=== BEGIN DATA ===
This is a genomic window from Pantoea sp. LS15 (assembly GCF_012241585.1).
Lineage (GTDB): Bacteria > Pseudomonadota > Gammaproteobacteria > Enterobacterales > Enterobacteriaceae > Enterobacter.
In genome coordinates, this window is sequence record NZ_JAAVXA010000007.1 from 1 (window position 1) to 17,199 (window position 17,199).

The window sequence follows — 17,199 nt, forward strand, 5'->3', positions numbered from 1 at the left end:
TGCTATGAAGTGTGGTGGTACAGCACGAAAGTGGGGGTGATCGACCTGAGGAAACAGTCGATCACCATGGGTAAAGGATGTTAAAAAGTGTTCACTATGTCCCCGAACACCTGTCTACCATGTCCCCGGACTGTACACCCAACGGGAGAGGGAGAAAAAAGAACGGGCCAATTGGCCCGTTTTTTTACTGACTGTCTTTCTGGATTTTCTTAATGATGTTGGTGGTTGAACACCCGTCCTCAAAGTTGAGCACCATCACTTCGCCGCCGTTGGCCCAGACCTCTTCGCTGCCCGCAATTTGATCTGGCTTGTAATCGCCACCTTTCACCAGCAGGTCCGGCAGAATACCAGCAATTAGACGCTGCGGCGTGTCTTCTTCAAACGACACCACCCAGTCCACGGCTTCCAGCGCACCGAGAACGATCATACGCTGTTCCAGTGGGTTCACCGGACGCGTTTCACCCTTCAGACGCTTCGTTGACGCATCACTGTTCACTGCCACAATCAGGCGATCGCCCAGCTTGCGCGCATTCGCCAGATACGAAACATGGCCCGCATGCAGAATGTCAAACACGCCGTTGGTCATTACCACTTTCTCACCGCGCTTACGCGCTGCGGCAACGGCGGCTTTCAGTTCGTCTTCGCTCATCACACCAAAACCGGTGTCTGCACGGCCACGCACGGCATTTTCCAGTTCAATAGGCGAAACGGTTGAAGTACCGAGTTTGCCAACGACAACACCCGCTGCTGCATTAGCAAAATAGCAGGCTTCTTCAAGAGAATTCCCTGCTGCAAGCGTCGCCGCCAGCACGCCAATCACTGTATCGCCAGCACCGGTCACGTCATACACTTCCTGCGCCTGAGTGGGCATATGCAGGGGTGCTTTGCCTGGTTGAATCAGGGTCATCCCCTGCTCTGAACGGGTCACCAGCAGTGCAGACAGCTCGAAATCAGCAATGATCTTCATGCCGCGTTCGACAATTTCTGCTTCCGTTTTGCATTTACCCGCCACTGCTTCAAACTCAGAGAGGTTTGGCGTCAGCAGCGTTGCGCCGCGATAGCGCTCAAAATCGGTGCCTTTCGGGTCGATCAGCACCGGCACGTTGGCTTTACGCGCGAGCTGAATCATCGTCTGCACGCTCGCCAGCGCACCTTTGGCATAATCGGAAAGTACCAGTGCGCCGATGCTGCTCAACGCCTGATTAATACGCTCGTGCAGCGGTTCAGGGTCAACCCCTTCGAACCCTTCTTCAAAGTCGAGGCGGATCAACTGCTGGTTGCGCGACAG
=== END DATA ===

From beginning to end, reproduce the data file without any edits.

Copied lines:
This is a genomic window from Pantoea sp. LS15 (assembly GCF_012241585.1).
Lineage (GTDB): Bacteria > Pseudomonadota > Gammaproteobacteria > Enterobacterales > Enterobacteriaceae > Enterobacter.
In genome coordinates, this window is sequence record NZ_JAAVXA010000007.1 from 1 (window position 1) to 17,199 (window position 17,199).

The window sequence follows — 17,199 nt, forward strand, 5'->3', positions numbered from 1 at the left end:
TGCTATGAAGTGTGGTGGTACAGCACGAAAGTGGGGGTGATCGACCTGAGGAAACAGTCGATCACCATGGGTAAAGGATGTTAAAAAGTGTTCACTATGTCCCCGAACACCTGTCTACCATGTCCCCGGACTGTACACCCAACGGGAGAGGGAGAAAAAAGAACGGGCCAATTGGCCCGTTTTTTTACTGACTGTCTTTCTGGATTTTCTTAATGATGTTGGTGGTTGAACACCCGTCCTCAAAGTTGAGCACCATCACTTCGCCGCCGTTGGCCCAGACCTCTTCGCTGCCCGCAATTTGATCTGGCTTGTAATCGCCACCTTTCACCAGCAGGTCCGGCAGAATACCAGCAATTAGACGCTGCGGCGTGTCTTCTTCAAACGACACCACCCAGTCCACGGCTTCCAGCGCACCGAGAACGATCATACGCTGTTCCAGTGGGTTCACCGGACGCGTTTCACCCTTCAGACGCTTCGTTGACGCATCACTGTTCACTGCCACAATCAGGCGATCGCCCAGCTTGCGCGCATTCGCCAGATACGAAACATGGCCCGCATGCAGAATGTCAAACACGCCGTTGGTCATTACCACTTTCTCACCGCGCTTACGCGCTGCGGCAACGGCGGCTTTCAGTTCGTCTTCGCTCATCACACCAAAACCGGTGTCTGCACGGCCACGCACGGCATTTTCCAGTTCAATAGGCGAAACGGTTGAAGTACCGAGTTTGCCAACGACAACACCCGCTGCTGCATTAGCAAAATAGCAGGCTTCTTCAAGAGAATTCCCTGCTGCAAGCGTCGCCGCCAGCACGCCAATCACTGTATCGCCAGCACCGGTCACGTCATACACTTCCTGCGCCTGAGTGGGCATATGCAGGGGTGCTTTGCCTGGTTGAATCAGGGTCATCCCCTGCTCTGAACGGGTCACCAGCAGTGCAGACAGCTCGAAATCAGCAATGATCTTCATGCCGCGTTCGACAATTTCTGCTTCCGTTTTGCATTTACCCGCCACTGCTTCAAACTCAGAGAGGTTTGGCGTCAGCAGCGTTGCGCCGCGATAGCGCTCAAAATCGGTGCCTTTCGGGTCGATCAGCACCGGCACGTTGGCTTTACGCGCGAGCTGAATCATCGTCTGCACGCTCGCCAGCGCACCTTTGGCATAATCGGAAAGTACCAGTGCGCCGATGCTGCTCAACGCCTGATTAATACGCTCGTGCAGCGGTTCAGGGTCAACCCCTTCGAACCCTTCTTCAAAGTCGAGGCGGATCAACTGCTGGTTGCGCGACAG